We need to elect people we trust to do the job, under protection of the non-profit foundation. We need traditional roles to look to - CEO, CFO, CTO, CCO, COO etc who have specific responsibilities within the foundation.

We were initially too cautious with potential regulations, which just haven't played out. Other protocols with a similar Executive Board in fact are flourishing.

The only voting/assessing that ANOs should be doing is 6-month terms for Board elections. And changes to the controlling document that puts limits on what the executive board can do.

For example, the controlling document could say - "Executive Board must keep between 15-30 ANOs". But within those bounds, the board are free to do what they think is beneficial for the protocol.

Standing parties still have their say - can still ask questions and look for answers before the Board vote. But pitting everyone against each other in a battle royale is creating disharmony, where early losers quickly become disengaged.

If standing parties have an issue with the board - simply vote them out. But we need decision makers that steer this ship, a small sub-set to be held accountable, and to formally raise issues to - Not just some behind the scenes chats with someone you think has some influence.


Outcome
This will be an impressive front to present to FCT investors. This is a professional outfit they can get behind. They want to know their money is a sound investment, well managed with a plan behind it. They know who to talk to about it. They can get official communications from the Board.

At the moment, is it any wonder people are hesitant to invest more money into FCT? Or build a business on Factom? Or sign a partnership with Factom - Who do you even sign with?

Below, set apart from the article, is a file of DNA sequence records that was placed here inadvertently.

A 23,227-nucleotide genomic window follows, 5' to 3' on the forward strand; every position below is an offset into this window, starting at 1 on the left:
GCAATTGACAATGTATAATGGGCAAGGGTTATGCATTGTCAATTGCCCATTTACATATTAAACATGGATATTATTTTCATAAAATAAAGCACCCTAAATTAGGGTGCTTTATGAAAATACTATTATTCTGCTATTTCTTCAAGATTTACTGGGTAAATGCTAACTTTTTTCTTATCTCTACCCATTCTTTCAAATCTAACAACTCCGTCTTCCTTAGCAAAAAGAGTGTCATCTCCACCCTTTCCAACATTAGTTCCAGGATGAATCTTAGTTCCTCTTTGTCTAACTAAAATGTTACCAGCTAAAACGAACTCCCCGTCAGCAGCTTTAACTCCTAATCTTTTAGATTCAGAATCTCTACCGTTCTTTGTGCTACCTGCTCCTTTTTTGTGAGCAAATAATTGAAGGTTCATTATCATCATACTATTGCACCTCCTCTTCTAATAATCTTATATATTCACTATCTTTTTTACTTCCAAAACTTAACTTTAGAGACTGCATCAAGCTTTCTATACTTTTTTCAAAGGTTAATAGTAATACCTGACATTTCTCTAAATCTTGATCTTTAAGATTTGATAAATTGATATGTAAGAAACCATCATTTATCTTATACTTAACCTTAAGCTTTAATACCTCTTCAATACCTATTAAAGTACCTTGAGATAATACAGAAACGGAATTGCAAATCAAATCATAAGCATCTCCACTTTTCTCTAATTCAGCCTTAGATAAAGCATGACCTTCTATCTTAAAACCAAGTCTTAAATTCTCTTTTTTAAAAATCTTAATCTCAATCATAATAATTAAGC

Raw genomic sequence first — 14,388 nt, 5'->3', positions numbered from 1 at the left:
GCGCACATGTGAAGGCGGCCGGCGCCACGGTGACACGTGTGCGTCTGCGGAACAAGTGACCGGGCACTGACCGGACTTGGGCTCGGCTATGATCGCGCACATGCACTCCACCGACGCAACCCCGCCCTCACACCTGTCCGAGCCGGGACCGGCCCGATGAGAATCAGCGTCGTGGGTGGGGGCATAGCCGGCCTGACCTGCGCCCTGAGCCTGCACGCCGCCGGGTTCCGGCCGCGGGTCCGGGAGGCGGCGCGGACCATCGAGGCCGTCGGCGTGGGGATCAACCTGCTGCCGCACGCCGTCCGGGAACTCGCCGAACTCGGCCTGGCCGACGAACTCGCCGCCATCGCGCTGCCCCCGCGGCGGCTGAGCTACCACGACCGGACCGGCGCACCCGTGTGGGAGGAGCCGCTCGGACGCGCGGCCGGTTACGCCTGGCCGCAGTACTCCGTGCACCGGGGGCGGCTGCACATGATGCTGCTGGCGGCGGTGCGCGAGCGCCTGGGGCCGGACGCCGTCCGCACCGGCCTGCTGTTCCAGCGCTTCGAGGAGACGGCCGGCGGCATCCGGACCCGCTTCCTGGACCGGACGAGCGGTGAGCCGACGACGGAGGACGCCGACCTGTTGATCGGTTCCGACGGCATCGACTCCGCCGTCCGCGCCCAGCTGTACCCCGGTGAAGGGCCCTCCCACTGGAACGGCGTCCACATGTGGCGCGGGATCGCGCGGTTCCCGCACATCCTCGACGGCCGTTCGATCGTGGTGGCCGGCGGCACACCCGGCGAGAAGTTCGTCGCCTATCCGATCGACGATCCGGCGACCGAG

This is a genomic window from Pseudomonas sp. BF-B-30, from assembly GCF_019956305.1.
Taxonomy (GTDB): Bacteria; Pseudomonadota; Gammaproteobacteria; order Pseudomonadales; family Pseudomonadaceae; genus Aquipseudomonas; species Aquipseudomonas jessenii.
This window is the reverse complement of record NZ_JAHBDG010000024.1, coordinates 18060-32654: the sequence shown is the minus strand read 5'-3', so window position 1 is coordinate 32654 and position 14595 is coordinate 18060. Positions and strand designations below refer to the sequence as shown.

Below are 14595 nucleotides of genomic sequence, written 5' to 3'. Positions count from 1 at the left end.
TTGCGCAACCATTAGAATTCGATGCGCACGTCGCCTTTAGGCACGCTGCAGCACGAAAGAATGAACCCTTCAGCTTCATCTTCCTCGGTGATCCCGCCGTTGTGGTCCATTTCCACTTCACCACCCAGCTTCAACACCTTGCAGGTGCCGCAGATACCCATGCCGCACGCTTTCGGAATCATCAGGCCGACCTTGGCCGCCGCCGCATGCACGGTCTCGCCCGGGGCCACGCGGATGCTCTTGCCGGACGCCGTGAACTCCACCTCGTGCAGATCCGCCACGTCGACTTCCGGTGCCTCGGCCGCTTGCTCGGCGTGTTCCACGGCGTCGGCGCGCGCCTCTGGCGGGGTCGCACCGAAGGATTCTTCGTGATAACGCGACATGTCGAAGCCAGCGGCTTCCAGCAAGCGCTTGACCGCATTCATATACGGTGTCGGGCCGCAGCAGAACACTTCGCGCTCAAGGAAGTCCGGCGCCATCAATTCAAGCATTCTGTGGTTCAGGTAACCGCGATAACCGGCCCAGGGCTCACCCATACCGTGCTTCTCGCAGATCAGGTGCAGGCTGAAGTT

We could be signing public partnerships with business's to support them as they build a commercial solution. We could be signing/renewing public partnerships with ANOs to support the network infrastructure.

The most important thing we need to do - is to attract resources in. Not wait until the floor price of FCT from present usage - but to inspire investment in the future.

Let's look at the successful protocols that have attracted hundreds of millions in crypto investors cash, and work out how they did it.
 
Future of the Factom Protocol
Ultimately, I think we'll need an Executive Board of the non-profit foundation. Similar to Guides but with the ability to effect change on their own, in consultation with all standing parties of course.

We need to elect people we trust to do the job, under protection of the non-profit foundation. We need traditional roles to look to - CEO, CFO, CTO, CCO, COO etc who have specific responsibilities within the foundation.
We hear this a lot, people just give it different names. This is ultimately inevitable, so rest assured that we'll be exploring this as soon as the Guide vote changes are pushed through. It's been brought up in all Governance WG meetings, but we're stuck fixing the boring aftermath of the Guide vote first.

Either way, I agree 100% on the overall idea and have been vouching for a "protocol-side" standing party for a long time. It's just semantics. The devil will be in the details, but I think those can get worked out quickly if people don't dig their heels in.

What's going to be important is that we at least start with SOME semblance of the above idea (like, you can start out smaller with 1 electable 'CEO', slap a budget on it, and let him/her hire whoever) and improve it through various iterations rather than forever be stuck in an "it's my way or the highway" discussion and end up doing nothing.
 
Thanks Vidale.

I’m glad to hear there have been similar thoughts elsewhere.

One decision maker (CEO) could be problematic in anything other than name. A board that votes on all major decisions at least keeps some semblance of decentralisation.

And rather than the CEO hiring his friends, they could be elected by the community.

But I think there’s nothing wrong with starting more centralised and then further distribute control once heading in a good direction.
 
I'll be very open to any ideas related to re-centralizing efforts. I think it's been an interesting experiment, but now we're seeing some major road blocks due to indecisiveness and lack of direction.
I think the challenge will be to do this without too much loss of decentralization. Ways we could consider include making any central players accountable to the Standing Parties. I'd value any thoughts on this.